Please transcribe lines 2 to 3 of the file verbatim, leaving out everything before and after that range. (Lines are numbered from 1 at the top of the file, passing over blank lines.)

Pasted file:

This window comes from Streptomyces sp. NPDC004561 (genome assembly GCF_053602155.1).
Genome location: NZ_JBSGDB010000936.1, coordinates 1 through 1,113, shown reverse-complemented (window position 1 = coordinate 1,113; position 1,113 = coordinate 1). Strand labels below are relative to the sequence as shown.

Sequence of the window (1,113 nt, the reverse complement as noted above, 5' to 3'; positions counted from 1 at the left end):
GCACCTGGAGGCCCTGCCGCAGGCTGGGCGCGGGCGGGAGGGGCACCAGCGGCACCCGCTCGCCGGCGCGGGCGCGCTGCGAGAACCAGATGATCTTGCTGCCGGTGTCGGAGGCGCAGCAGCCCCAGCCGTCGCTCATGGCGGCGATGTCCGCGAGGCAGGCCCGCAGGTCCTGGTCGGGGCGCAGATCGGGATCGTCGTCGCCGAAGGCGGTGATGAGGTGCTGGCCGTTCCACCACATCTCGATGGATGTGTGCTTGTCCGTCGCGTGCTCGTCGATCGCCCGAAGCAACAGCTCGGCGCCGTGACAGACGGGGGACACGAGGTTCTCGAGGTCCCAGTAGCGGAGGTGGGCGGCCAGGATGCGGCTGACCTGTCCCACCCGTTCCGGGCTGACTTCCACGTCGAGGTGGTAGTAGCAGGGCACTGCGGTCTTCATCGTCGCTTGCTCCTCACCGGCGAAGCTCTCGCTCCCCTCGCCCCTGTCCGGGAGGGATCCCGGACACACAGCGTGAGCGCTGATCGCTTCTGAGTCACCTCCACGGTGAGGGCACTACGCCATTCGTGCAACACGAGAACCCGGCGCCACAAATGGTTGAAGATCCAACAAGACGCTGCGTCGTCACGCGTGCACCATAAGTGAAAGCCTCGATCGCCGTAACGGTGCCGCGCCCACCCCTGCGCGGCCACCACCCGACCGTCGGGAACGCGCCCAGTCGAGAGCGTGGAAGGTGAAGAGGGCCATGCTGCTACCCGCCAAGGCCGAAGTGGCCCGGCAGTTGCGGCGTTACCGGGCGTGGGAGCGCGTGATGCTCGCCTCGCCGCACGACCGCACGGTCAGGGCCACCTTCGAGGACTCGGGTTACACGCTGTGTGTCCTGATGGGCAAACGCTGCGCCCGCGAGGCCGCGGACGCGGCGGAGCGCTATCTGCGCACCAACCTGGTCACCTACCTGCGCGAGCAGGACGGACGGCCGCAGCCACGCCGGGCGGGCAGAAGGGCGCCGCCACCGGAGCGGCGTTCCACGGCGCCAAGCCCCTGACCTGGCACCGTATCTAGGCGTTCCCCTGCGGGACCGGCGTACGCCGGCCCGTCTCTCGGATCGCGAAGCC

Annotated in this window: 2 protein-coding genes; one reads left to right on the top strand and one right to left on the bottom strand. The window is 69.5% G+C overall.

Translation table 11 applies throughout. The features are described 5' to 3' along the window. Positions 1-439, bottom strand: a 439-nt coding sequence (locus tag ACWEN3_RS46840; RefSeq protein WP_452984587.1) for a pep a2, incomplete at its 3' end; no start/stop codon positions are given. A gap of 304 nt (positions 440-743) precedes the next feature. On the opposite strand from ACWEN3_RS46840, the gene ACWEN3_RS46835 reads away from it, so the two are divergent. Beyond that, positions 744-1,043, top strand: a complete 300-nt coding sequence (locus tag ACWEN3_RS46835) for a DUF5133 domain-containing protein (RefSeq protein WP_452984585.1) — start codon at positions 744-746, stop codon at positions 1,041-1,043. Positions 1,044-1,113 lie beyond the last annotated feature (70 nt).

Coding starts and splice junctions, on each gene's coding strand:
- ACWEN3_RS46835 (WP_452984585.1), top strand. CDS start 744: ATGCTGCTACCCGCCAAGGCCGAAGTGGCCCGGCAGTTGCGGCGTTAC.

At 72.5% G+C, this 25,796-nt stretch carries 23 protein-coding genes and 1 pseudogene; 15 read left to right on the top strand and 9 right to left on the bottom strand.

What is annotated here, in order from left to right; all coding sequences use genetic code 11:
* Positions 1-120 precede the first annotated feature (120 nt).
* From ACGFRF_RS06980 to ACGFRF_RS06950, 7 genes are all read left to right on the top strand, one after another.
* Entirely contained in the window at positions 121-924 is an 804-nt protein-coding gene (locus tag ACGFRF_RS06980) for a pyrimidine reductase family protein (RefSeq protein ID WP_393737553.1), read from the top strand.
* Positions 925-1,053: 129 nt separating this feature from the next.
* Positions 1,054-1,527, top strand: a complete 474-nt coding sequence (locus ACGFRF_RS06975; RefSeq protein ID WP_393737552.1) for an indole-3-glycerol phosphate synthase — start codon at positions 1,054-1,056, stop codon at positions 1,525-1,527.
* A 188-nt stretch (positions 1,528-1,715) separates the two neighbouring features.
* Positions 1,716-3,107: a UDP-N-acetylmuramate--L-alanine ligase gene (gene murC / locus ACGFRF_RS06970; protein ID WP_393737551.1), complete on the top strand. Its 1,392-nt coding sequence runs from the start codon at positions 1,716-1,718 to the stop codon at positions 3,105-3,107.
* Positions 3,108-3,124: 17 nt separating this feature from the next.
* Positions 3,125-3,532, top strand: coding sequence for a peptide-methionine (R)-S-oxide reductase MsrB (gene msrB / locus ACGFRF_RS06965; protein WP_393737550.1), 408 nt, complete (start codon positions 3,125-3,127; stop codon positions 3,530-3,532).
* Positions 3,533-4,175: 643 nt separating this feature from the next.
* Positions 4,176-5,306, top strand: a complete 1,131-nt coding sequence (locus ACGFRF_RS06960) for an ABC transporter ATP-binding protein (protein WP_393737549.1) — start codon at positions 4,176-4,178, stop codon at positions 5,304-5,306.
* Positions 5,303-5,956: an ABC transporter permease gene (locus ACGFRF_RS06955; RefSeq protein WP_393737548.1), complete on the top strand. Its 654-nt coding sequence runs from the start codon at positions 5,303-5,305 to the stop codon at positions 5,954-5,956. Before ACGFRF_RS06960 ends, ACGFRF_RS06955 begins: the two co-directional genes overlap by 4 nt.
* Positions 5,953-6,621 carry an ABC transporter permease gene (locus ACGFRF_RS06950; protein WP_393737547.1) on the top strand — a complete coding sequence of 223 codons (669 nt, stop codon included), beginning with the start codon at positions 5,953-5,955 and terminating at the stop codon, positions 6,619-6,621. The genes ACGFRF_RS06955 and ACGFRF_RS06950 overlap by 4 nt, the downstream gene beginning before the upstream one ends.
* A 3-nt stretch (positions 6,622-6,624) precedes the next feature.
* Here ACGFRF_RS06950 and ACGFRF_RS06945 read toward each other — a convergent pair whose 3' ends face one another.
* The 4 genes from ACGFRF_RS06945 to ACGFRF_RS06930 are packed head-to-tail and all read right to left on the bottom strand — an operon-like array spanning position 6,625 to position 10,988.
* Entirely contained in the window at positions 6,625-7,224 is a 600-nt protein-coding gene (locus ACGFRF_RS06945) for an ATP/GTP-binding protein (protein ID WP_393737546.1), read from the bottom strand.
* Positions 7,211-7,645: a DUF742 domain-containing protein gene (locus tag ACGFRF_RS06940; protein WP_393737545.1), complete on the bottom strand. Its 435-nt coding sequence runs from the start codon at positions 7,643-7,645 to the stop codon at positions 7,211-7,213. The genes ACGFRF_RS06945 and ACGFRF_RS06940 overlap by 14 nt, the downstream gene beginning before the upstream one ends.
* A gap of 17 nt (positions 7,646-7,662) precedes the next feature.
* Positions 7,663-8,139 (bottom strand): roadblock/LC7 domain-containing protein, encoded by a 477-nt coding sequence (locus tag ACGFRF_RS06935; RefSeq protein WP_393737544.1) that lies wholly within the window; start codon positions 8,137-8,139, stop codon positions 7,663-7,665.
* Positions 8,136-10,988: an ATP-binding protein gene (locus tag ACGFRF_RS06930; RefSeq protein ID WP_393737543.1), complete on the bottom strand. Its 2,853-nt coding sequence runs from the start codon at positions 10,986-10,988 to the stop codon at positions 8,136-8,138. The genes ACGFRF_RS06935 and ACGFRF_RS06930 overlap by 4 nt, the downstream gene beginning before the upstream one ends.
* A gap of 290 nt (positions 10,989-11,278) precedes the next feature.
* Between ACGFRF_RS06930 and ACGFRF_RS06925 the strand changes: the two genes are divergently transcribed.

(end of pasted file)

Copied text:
Genome location: NZ_JBSGDB010000936.1, coordinates 1 through 1,113, shown reverse-complemented (window position 1 = coordinate 1,113; position 1,113 = coordinate 1). Strand labels below are relative to the sequence as shown.

Sequence of the window (1,113 nt, the reverse complement as noted above, 5' to 3'; positions counted from 1 at the left end):